Posted by Curt on 5 January, 2018 at 11:10 am. 5 comments already!


Consider this another data point that will largely get ignored when Democrats and the media start beating the drum again on “Medicare for All” in the 2018 midterms. The UK’s vaunted single-payer system has collapsed into “third world” conditions, thanks to a lack of resources that has ambulances unable to pick up patients, who would find difficulty in getting an empty bed at a hospital. The order came down this week from on high to cancel as many as 50,000 scheduled surgeries over the next several weeks until the National Health Service can figure out how to climb out of the hole (via Guy Benson):

Every hospital in the country has been ordered to cancel all non-urgent surgery until at least February in an unprecedented step by NHS officials.

The instructions on Tuesday night – which will see result in around 50,000 operations being axed – followed claims by senior doctors that patients were being treated in “third world” conditions, as hospital chief executives warned of the worst winter crisis for three decades.

Hospitals are reporting growing chaos, with a spike in winter flu leaving frail patients facing 12-hour waits, and some units running out of corridor space.

It’s not just the hospitals, either. The NHS will close down outpatient clinics as well, leaving Britons with very few options for healthcare at the beginning of 2018:

Sir Bruce Keogh, NHS medical director, on Tuesday ordered NHS trusts to stop taking all but the most urgent cases, closing outpatients clinics for weeks as well as cancelling around 50,000 planned operations.

Believe it or not, UK Health Secretary Jeremy Hunt considers this an improvement over last year’s performance. At least this time people got advance notice of the closures:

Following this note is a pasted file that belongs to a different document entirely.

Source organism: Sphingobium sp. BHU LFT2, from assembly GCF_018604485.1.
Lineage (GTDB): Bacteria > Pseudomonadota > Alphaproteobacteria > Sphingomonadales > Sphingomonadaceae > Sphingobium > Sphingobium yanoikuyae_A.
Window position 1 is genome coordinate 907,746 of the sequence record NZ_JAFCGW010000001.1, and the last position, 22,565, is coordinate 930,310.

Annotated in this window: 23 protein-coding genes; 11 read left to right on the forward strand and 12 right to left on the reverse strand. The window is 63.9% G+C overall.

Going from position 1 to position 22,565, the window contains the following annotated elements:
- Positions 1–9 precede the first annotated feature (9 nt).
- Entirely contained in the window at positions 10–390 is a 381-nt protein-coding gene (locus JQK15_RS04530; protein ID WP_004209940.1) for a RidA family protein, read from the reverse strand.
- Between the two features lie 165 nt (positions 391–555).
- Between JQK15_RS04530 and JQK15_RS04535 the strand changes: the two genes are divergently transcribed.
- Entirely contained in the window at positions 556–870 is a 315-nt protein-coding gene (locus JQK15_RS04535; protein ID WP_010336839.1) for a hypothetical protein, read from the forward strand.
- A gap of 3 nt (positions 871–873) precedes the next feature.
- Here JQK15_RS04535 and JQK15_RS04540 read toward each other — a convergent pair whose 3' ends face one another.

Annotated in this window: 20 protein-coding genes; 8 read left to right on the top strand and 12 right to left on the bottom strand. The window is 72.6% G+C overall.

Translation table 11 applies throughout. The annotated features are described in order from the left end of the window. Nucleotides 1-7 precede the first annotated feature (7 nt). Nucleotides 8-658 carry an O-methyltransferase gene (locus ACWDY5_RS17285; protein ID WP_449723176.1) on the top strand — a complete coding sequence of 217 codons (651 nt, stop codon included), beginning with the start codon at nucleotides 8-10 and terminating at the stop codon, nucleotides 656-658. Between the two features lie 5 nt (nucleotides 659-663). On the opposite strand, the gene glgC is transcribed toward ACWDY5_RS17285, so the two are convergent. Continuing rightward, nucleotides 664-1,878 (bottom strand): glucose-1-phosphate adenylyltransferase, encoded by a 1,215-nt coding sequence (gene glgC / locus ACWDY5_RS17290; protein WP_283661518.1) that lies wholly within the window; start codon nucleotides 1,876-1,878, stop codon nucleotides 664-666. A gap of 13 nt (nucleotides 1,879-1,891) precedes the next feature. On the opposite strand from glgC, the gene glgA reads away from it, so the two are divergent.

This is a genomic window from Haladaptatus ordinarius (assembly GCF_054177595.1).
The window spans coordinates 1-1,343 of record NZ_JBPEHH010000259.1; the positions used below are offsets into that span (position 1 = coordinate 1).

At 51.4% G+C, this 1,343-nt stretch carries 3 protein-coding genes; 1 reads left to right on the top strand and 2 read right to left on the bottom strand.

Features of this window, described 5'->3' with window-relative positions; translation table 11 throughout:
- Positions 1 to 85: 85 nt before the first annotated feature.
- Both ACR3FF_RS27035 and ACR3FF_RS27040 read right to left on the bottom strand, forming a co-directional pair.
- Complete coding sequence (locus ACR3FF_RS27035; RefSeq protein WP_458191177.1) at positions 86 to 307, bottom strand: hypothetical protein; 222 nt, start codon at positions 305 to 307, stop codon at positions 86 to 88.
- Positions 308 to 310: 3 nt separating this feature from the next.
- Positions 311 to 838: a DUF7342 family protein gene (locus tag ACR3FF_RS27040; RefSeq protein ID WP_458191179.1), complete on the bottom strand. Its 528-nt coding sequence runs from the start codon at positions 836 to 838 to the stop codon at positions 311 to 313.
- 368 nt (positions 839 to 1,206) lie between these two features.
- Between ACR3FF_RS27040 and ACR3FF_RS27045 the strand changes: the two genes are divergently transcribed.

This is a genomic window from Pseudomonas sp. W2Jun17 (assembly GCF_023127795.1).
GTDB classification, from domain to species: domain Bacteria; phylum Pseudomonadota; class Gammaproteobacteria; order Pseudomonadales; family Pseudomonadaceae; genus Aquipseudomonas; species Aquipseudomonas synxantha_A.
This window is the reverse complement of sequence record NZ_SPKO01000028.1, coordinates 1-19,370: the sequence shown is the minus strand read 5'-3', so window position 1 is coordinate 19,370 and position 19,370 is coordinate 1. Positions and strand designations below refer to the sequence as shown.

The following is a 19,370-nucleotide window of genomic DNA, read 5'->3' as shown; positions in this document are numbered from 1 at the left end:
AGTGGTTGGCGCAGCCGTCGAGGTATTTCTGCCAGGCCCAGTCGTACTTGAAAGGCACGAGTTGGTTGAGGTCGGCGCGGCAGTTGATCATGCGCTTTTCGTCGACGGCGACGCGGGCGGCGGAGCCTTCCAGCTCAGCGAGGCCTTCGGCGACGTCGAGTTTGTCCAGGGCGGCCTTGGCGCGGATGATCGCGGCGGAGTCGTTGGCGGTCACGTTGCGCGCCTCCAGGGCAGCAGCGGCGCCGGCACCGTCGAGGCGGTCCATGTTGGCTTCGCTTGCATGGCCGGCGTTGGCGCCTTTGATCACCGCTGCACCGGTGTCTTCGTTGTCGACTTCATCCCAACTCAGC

Speaking to Sky News, he said: “What is different this year compared to last year is that last year we had a lot of operations cancelled at the last minute. A lot of people were called up the day before their operation and told: ‘I’m sorry, it can’t go ahead.’

“And we recognise that it is better, if you are unfortunately going to have to cancel or postpone some operations, to do it in a planned way … Although if you are someone whose operation has been delayed I don’t belittle that for one moment and indeed I apologise to everyone who that has happened to.”

He thanked NHS staff for their “heroic” job, saying they were working “beyond the call of duty”.

Theresa May had earlier praised the NHS, saying that the socialized-medicine system had done a “fantastic job” of preparing for the winter. Perhaps, but only in the context of single-payer systems that operate on a shortage mentality in the first place.  That’s the problem with every single payer system in the world; their funding comes not from an organic exchange of services for payment, but from government budgets which have nothing to do with demand or price signaling at all. The former system allows for investment growth to meet demand, while the latter restricts resources on a rationing basis regardless of demand.

The end result, as Britons continually experience, is third-world conditions and a severe lack of access

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